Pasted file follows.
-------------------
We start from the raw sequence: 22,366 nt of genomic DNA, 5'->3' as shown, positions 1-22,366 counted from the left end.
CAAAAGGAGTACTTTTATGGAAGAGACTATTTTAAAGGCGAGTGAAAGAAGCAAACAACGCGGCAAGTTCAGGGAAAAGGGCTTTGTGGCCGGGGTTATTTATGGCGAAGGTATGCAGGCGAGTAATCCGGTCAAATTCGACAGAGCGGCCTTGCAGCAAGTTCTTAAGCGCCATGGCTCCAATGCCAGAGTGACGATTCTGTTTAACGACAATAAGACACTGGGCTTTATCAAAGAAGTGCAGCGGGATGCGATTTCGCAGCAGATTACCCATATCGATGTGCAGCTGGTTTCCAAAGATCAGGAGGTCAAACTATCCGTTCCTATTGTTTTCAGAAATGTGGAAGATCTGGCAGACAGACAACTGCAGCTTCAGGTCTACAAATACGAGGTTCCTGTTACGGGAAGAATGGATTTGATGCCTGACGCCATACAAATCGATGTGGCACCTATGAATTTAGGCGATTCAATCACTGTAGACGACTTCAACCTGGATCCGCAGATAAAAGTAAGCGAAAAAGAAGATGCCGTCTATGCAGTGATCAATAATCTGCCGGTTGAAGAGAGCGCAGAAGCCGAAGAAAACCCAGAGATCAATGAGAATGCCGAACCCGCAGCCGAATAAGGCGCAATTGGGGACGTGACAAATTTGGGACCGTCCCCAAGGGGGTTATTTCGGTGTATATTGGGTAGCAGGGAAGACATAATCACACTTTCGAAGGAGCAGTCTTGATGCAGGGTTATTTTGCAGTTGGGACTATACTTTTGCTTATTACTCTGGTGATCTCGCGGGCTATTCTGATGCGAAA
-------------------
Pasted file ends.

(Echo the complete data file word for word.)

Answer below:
We start from the raw sequence: 22,366 nt of genomic DNA, 5'->3' as shown, positions 1-22,366 counted from the left end.
CAAAAGGAGTACTTTTATGGAAGAGACTATTTTAAAGGCGAGTGAAAGAAGCAAACAACGCGGCAAGTTCAGGGAAAAGGGCTTTGTGGCCGGGGTTATTTATGGCGAAGGTATGCAGGCGAGTAATCCGGTCAAATTCGACAGAGCGGCCTTGCAGCAAGTTCTTAAGCGCCATGGCTCCAATGCCAGAGTGACGATTCTGTTTAACGACAATAAGACACTGGGCTTTATCAAAGAAGTGCAGCGGGATGCGATTTCGCAGCAGATTACCCATATCGATGTGCAGCTGGTTTCCAAAGATCAGGAGGTCAAACTATCCGTTCCTATTGTTTTCAGAAATGTGGAAGATCTGGCAGACAGACAACTGCAGCTTCAGGTCTACAAATACGAGGTTCCTGTTACGGGAAGAATGGATTTGATGCCTGACGCCATACAAATCGATGTGGCACCTATGAATTTAGGCGATTCAATCACTGTAGACGACTTCAACCTGGATCCGCAGATAAAAGTAAGCGAAAAAGAAGATGCCGTCTATGCAGTGATCAATAATCTGCCGGTTGAAGAGAGCGCAGAAGCCGAAGAAAACCCAGAGATCAATGAGAATGCCGAACCCGCAGCCGAATAAGGCGCAATTGGGGACGTGACAAATTTGGGACCGTCCCCAAGGGGGTTATTTCGGTGTATATTGGGTAGCAGGGAAGACATAATCACACTTTCGAAGGAGCAGTCTTGATGCAGGGTTATTTTGCAGTTGGGACTATACTTTTGCTTATTACTCTGGTGATCTCGCGGGCTATTCTGATGCGAAA